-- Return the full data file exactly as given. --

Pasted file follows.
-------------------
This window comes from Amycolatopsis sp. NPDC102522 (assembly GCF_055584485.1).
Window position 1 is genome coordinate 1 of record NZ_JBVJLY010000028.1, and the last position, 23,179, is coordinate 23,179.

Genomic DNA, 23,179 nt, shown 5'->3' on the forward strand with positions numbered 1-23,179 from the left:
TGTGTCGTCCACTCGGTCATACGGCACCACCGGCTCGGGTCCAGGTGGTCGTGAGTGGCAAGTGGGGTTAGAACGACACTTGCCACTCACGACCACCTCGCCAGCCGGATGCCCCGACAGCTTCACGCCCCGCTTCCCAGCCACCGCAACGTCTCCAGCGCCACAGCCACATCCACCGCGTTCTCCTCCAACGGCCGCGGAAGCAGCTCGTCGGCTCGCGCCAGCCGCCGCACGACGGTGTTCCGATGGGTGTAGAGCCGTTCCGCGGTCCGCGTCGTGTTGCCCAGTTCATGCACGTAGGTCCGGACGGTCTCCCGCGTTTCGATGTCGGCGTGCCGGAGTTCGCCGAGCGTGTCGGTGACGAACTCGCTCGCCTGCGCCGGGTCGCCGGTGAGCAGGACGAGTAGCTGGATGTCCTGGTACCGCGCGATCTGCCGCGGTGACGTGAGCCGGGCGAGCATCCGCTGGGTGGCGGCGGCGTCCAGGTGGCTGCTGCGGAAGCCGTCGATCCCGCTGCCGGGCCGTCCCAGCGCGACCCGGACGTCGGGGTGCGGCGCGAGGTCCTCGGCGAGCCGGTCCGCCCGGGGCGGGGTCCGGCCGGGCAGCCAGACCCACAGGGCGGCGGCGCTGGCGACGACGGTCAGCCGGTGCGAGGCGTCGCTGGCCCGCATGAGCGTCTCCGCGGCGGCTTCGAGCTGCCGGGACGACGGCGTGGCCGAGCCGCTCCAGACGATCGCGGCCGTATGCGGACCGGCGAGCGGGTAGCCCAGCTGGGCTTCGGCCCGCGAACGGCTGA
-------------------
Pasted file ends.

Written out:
This window comes from Amycolatopsis sp. NPDC102522 (assembly GCF_055584485.1).
Window position 1 is genome coordinate 1 of record NZ_JBVJLY010000028.1, and the last position, 23,179, is coordinate 23,179.

Genomic DNA, 23,179 nt, shown 5'->3' on the forward strand with positions numbered 1-23,179 from the left:
TGTGTCGTCCACTCGGTCATACGGCACCACCGGCTCGGGTCCAGGTGGTCGTGAGTGGCAAGTGGGGTTAGAACGACACTTGCCACTCACGACCACCTCGCCAGCCGGATGCCCCGACAGCTTCACGCCCCGCTTCCCAGCCACCGCAACGTCTCCAGCGCCACAGCCACATCCACCGCGTTCTCCTCCAACGGCCGCGGAAGCAGCTCGTCGGCTCGCGCCAGCCGCCGCACGACGGTGTTCCGATGGGTGTAGAGCCGTTCCGCGGTCCGCGTCGTGTTGCCCAGTTCATGCACGTAGGTCCGGACGGTCTCCCGCGTTTCGATGTCGGCGTGCCGGAGTTCGCCGAGCGTGTCGGTGACGAACTCGCTCGCCTGCGCCGGGTCGCCGGTGAGCAGGACGAGTAGCTGGATGTCCTGGTACCGCGCGATCTGCCGCGGTGACGTGAGCCGGGCGAGCATCCGCTGGGTGGCGGCGGCGTCCAGGTGGCTGCTGCGGAAGCCGTCGATCCCGCTGCCGGGCCGTCCCAGCGCGACCCGGACGTCGGGGTGCGGCGCGAGGTCCTCGGCGAGCCGGTCCGCCCGGGGCGGGGTCCGGCCGGGCAGCCAGACCCACAGGGCGGCGGCGCTGGCGACGACGGTCAGCCGGTGCGAGGCGTCGCTGGCCCGCATGAGCGTCTCCGCGGCGGCTTCGAGCTGCCGGGACGACGGCGTGGCCGAGCCGCTCCAGACGATCGCGGCCGTATGCGGACCGGCGAGCGGGTAGCCCAGCTGGGCTTCGGCCCGCGAACGGCTGA